|European chain hotels market review.|
Saturday, 2nd February 2013
Source : HotStats survey by TRI Hospitality Consulting
Hotels in Warsaw and Dublin topped the European profit growth charts in 2012, as demand in Warsaw was fuelled by the 2012 FIFA European Championships and hotels in Dublin matched the profit growth of the Polish capital as demand returned but supply remained static.
Poland was joint host of the Euro finals this summer alongside the Ukraine, and the capital Warsaw played host to several major fixtures, including the semi-final between Germany and Italy. In June, hotels in the Polish capital were able to drive average room rate to achieve an uplift of 161.3% to €253.55, fuelling a 195.6% increase in profit per available room.
Warsaw remained a popular destination for tourism during the summer, which helped to offset the 14.9% year-on-year decline in profit per room in the last quarter of 2012 as demand from the business sector plummeted. Despite the shaky end to the year, the city achieved a remarkable year-on-year profit increase of 22.7% in 2012.
This outstanding profit growth was equalled by hotels in Dublin, with the increase not borne out of an extraordinary event causing a spike in demand as in Warsaw, but as a result of a consistently strong performance throughout the year. A 15.1% year-on-year increase in RevPAR was achieved in Dublin as room occupancy increased by 5.4 percentage points and average room rate by 7.3% to €132.79.
The Dublin hotel market has not been without its challenges in recent years, but the RevPAR of €107.35 in 2012 represents a 30% increase from €82.54 in 2010, which has been led by an increase in room occupancy of almost 15 percentage points, from 64.3% in 2009 to 80.8% in 2012. At €58.21, the profit per available room for Dublin hotels represents a 48.3% increase from the 2009 position at €39.24.
“The impact of the economic downturn on commercial development in Ireland has prevented significant further additions to bedroom supply, which has remained relatively stable at approximately 19,000 bedrooms since 2010. The static supply and increases in demand, created by a boost in tourism as a result of the 9% VAT rate on the hospitality and tourism sectors, have contributed to Dublin’s strong performance growth in 2012,” said David Bailey, deputy managing director at TRI Hospitality Consulting.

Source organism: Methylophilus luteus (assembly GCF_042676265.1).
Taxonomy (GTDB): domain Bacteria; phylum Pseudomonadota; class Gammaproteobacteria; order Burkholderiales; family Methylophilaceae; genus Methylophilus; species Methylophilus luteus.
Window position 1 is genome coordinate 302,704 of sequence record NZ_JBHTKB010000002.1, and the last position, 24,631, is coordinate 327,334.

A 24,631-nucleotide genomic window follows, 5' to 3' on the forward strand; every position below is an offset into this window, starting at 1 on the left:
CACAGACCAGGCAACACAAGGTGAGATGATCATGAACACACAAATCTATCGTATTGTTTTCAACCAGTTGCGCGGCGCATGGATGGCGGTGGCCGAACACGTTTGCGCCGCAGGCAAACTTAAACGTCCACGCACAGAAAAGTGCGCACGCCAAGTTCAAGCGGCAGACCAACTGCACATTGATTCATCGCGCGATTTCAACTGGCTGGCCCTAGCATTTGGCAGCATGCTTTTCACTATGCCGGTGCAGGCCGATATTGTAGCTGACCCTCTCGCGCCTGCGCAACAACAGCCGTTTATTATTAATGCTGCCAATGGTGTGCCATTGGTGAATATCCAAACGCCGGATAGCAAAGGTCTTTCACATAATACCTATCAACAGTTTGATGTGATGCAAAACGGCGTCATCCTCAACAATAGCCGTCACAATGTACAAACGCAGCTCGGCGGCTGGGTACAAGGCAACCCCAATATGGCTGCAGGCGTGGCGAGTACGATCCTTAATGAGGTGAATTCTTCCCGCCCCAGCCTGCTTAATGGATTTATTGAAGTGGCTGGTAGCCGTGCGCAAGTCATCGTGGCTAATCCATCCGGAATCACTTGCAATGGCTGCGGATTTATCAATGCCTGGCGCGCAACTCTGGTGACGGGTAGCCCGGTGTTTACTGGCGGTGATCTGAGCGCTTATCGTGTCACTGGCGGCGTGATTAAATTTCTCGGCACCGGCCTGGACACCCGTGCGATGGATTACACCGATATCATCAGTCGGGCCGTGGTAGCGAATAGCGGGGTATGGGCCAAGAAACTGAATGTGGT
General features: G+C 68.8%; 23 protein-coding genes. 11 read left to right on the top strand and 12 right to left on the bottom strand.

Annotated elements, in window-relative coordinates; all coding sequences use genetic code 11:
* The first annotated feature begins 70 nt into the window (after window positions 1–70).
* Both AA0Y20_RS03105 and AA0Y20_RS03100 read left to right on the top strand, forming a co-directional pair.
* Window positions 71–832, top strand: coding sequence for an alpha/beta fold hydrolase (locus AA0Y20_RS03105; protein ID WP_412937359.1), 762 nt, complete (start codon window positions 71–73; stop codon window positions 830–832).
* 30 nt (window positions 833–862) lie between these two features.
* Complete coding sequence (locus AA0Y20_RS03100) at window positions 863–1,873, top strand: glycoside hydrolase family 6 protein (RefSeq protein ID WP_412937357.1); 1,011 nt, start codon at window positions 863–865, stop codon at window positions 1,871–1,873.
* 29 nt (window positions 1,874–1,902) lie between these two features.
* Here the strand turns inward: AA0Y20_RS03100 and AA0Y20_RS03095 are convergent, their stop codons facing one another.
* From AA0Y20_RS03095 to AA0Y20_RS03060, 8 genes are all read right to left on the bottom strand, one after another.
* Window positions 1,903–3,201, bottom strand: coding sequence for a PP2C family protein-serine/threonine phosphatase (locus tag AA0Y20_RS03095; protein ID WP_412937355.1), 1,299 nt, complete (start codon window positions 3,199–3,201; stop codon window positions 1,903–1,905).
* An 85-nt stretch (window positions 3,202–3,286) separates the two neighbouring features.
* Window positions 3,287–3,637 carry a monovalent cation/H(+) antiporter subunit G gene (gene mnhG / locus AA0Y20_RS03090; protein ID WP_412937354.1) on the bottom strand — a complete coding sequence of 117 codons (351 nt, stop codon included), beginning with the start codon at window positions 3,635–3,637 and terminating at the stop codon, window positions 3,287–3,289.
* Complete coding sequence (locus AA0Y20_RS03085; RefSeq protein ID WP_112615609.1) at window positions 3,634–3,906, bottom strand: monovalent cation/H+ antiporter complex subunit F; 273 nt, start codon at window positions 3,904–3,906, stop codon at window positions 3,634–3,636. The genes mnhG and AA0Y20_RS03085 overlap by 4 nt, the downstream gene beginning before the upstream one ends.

Somewhat less surprisingly, hotels in London recorded yet another year of profit increase, which was helped in 2012 by the strength of demand associated with the Olympic and Paralympic Games. In 2012, hotels in London’s four and five-star sector achieved a 6.4% increase in profit per available room, with the greatest contribution to growth achieved in August, as hotels in the capital achieved a year-on-year increase of 107.3%.
2012 - Spotlight on Athens
Profit plummets in Athens as hotels suffer declines in price and volume in 2012.
2012 has proved to be one of the most challenging years of operation for hotels in the Greek capital, with year-on-year profit per available room plummeting by around 65% to just €8.04 as the city has rarely had a stable month of trading, according to the latest HotStats survey by TRI Hospitality Consulting.
Greece’s recent economic and political instability has resulted in widespread negative publicity regarding Greece, and Athens in particular, as a destination for leisure and business tourism. This is exemplified by the American and Australian governments recently issuing warnings for travellers to Greece, further diminishing the appeal of the city and potential to attract tourists.
The tough austerity measures have also impacted travel budgets for the Greek population and Athens, as a traditional holiday destination, has not enjoyed the same levels of domestic tourism. Consequently hotels in the Greek capital experienced a year-on-year decline in room occupancy of 7.2 percentage points in 2012, with occupancy falling to a low of 25.9% in December.
In addition to the drop in volume, hoteliers in Athens have also suffered a decline in achieved average room rate, which dropped by 6.7% to €155.27, further contributing to deteriorating profitability levels. Achieved rates are down across most sectors including groups/tours (-7.3%), corporate (-9.8%) and leisure (-15.8%), whilst rates in the non-discounted Best Available Rate increased, somewhat surprisingly, by 2.7%.
Despite the drop in 2012, hotels in the Greek capital achieved the third highest achieved average room rate of our European markets polled this month, ahead of Berlin (€111.67), Madrid (€119.91), Warsaw (€108.19) and Prague (€83.37).
But the weak room occupancy left Greek hoteliers close to the bottom of the pile in terms of RevPAR at €75.45, above only Prague at €57.03.
“Market conditions in Athens have undoubtedly been tough in 2012, but the selection of Piraeus port as the home for a number of cruise companies such as Royal Caribbean, coupled with the projected investment to enhance the services and appeal of the capital’s port, create an opportunity for hoteliers in Athens to capitalise on this new source of demand and claw back some of the lost profits. But it is a long road back from the declines the hotel market has suffered in recent years,” added Bailey.
Whilst profit levels in Athens suffered a huge decline in 2012, overall the year has ended in positive territory. This is in contrast to the performance in the Greek capital during a number of months this year when hoteliers have suffered negative profit levels per available room, as in January (-€21.23), February (-€12.43), March (-€11.74), April (-€21.77), November (-€12.16) and December (-€19.23)